Journal Issue

Why budget frameworks help—not hinder—HIV/AIDS relief

International Monetary Fund. External Relations Dept.
Published Date:
June 2005
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In the May 21 issue of The Lancet, an international journal of medical science and practice, Ted Schrecker (University of Ottawa, Ontario, Canada) and Gorik Ooms (Medecins San Frontieres, Brussels, Belgium) argued that government spending targets, created by the World Bank and the IMF under medium-term expenditure frameworks, prevent foreign aid from reaching HIV/AIDS programs in the world’s poorest countries. They also suggested that “the international community has not taken seriously enough the acute need for new resources to assist health systems in the developing world, especially in sub-Saharan Africa.” The World Bank-IMF rebuttal, to appear in the June 18 issue of The Lancet, follows.

It is disheartening to see your esteemed medical publication providing a forum for serious accusations about the International Monetary Fund (IMF) and the World Bank (May 21, p. 1821). For all of the strong rhetoric of the article, one fact stands out: Gorik Ooms and Ted Schrecker fail to cite a single instance in which Bank or Fund policies actually restricted spending on HIV/AIDS.

Take the example they offer of Mozambique, where, according to Ooms and Schrecker, officials were allegedly told in 2002 that their spending plans “might have been too ambitious.” The numbers tell a very different story. From 2001 to 2004, Mozambique’s economy grew about 9 percent a year, after taking into account inflation. Meanwhile, the government’s spending on health programs and HIV/AIDS programs grew exactly in line with that level of growth. That adds up to a substantial real increase in spending on HIV/AIDS every year.

Accordingly, the charges levelled by Ooms and Schrecker do not stand up to the experience of frontline practitioners. A recent survey by the Center for Global Development, Washington, DC, USA—which drew 353 responses from professionals familiar with HIV/AIDS prevention, treatment, and care—showed the following concerns: lack of political will (29 percent); poor national coordination (28 percent); shortcomings of the health care delivery system (14 percent); national absorptive capacity constraints (8 percent); policy confusion (7 percent); donor interference (3 percent); ministry of finance unwillingness to permit additional spending (3 percent); Global Fund restrictions/requirements (2 percent); World Bank restrictions (1 percent); IMF caps (1 percent); and other (5 percent). These results underline, if need be, that fighting the AIDS pandemic is a complex and multifaceted challenge, as Ooms and Schrecker undoubtedly agree.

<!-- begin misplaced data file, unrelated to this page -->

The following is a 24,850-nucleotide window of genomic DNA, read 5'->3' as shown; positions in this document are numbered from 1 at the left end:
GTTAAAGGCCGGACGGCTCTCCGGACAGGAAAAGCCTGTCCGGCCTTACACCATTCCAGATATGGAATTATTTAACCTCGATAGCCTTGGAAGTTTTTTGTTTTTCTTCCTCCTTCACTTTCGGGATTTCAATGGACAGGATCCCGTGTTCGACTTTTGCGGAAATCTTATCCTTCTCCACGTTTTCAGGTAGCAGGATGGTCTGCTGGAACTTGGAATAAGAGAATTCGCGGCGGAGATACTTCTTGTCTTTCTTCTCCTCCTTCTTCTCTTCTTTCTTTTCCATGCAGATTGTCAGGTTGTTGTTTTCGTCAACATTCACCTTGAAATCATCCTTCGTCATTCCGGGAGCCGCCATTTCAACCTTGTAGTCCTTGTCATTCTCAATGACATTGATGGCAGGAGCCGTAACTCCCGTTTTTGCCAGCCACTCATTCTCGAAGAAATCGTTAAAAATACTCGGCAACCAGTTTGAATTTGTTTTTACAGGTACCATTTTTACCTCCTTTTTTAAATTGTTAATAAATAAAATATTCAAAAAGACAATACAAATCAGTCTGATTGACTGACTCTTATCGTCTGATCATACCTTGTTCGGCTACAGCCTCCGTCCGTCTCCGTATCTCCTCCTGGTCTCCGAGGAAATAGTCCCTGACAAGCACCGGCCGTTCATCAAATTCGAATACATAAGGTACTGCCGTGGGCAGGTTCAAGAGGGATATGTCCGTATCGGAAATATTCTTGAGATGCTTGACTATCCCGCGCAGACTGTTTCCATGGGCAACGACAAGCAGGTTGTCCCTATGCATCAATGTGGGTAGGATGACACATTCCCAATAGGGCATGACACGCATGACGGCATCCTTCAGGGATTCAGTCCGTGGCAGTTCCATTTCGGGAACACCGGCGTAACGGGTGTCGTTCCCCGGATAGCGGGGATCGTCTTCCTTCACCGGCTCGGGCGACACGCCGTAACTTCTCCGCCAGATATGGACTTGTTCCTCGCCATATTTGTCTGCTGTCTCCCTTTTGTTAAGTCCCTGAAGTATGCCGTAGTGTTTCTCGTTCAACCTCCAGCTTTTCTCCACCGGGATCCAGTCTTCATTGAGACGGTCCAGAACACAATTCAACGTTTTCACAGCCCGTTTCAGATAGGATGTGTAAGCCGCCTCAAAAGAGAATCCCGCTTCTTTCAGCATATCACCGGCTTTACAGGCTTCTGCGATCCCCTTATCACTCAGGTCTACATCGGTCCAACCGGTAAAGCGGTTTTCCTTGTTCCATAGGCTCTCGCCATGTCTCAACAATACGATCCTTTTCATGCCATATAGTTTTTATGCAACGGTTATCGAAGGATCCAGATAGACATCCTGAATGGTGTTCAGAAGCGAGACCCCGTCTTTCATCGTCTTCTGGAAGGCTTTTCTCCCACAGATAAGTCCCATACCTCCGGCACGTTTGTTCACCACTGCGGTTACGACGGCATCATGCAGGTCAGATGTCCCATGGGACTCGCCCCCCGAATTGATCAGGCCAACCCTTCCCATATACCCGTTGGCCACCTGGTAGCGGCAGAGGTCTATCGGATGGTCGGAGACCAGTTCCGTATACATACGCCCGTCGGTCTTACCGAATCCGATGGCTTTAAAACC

But that does not mean enough is being done in Mozambique or many other developing countries. Ooms and Schrecker correctly point to the international community’s failure to provide the resources needed to combat HIV/AIDS (and, we would add, the other diseases afflicting the poorest countries). But blaming the IMF and the Bank for these failures removes the spotlight from the real issues that we need to address: getting the donors to live up to their commitments and helping recipient countries to use additional money in the best way possible.

The Medium-Term Expenditure Frameworks (MTEFs) that Ooms and Schrecker single out are not a reflection of some malign intent. They are simply tools to enable forward-looking policy planning. The MTEFs plainly state what money is available and what programs are possible within the context of that resource envelope. They do not in any way restrict the additional spending of new grant aid. Make more aid reliably available, and more long-term programs will be possible.

We have stated all of these points publicly many times. And we would have been pleased to show Ooms and Schrecker how we are pressuring donors to increase aid and to make aid flows predictable, and how we are working with countries when more money is made available. A good example is Malawi, where a major increase in grant aid to the health sector began last year. We could also have described our extensive consultations with UNAIDS, the Global Fund, and President Bush’s Emergency Plan for AIDS Relief (PEPFAR). Indeed, in the past year we have worked closely with Peter Piot of UNAIDS and his staff to ensure adequate coordination in our mutual efforts in the area of HIV/AIDS. And we would have highlighted the chronic problem that afflicts health care throughout Africa—the desperate need for large numbers of skilled doctors and nurses. This is a problem that cannot be solved overnight and that clearly requires vast and coordinated efforts from both countries and donors to which our institutions are deeply committed.

The Bank and the Fund have made an unequivocal commitment to support international efforts to solve the health crisis of the low-income countries. We are ready to work with all parties to achieve this goal. This will help us get there more effectively than polemics.

We declare that we have no conflict of interest.

Sarbib J-L, Heller PS. Fiscal Space: response from World Bank and IMF. Lancet 2005; 365:2085. Reproduced by permission of Elsevier Ltd.

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